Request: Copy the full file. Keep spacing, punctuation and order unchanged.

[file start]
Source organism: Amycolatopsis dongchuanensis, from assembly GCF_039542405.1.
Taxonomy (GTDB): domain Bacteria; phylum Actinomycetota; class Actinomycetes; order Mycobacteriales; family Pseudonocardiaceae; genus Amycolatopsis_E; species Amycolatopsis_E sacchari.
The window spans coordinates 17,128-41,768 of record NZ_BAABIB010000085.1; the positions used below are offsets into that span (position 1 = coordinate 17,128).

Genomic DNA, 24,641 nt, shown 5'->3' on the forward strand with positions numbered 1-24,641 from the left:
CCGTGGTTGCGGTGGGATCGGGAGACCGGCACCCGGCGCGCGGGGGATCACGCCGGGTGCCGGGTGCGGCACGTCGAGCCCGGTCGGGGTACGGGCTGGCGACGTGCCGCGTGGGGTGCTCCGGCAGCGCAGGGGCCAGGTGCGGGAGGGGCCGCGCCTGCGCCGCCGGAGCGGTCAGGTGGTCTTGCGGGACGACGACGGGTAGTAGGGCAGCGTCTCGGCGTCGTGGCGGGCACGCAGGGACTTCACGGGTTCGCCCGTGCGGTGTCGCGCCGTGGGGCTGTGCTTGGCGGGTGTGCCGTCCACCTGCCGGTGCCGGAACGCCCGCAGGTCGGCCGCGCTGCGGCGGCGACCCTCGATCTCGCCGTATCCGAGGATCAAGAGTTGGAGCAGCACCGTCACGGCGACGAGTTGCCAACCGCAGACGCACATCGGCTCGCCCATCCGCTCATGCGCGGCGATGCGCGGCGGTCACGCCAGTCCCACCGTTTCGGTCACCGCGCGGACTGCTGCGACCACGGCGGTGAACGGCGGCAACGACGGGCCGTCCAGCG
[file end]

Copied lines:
Source organism: Amycolatopsis dongchuanensis, from assembly GCF_039542405.1.
Taxonomy (GTDB): domain Bacteria; phylum Actinomycetota; class Actinomycetes; order Mycobacteriales; family Pseudonocardiaceae; genus Amycolatopsis_E; species Amycolatopsis_E sacchari.
The window spans coordinates 17,128-41,768 of record NZ_BAABIB010000085.1; the positions used below are offsets into that span (position 1 = coordinate 17,128).

Genomic DNA, 24,641 nt, shown 5'->3' on the forward strand with positions numbered 1-24,641 from the left:
CCGTGGTTGCGGTGGGATCGGGAGACCGGCACCCGGCGCGCGGGGGATCACGCCGGGTGCCGGGTGCGGCACGTCGAGCCCGGTCGGGGTACGGGCTGGCGACGTGCCGCGTGGGGTGCTCCGGCAGCGCAGGGGCCAGGTGCGGGAGGGGCCGCGCCTGCGCCGCCGGAGCGGTCAGGTGGTCTTGCGGGACGACGACGGGTAGTAGGGCAGCGTCTCGGCGTCGTGGCGGGCACGCAGGGACTTCACGGGTTCGCCCGTGCGGTGTCGCGCCGTGGGGCTGTGCTTGGCGGGTGTGCCGTCCACCTGCCGGTGCCGGAACGCCCGCAGGTCGGCCGCGCTGCGGCGGCGACCCTCGATCTCGCCGTATCCGAGGATCAAGAGTTGGAGCAGCACCGTCACGGCGACGAGTTGCCAACCGCAGACGCACATCGGCTCGCCCATCCGCTCATGCGCGGCGATGCGCGGCGGTCACGCCAGTCCCACCGTTTCGGTCACCGCGCGGACTGCTGCGACCACGGCGGTGAACGGCGGCAACGACGGGCCGTCCAGCG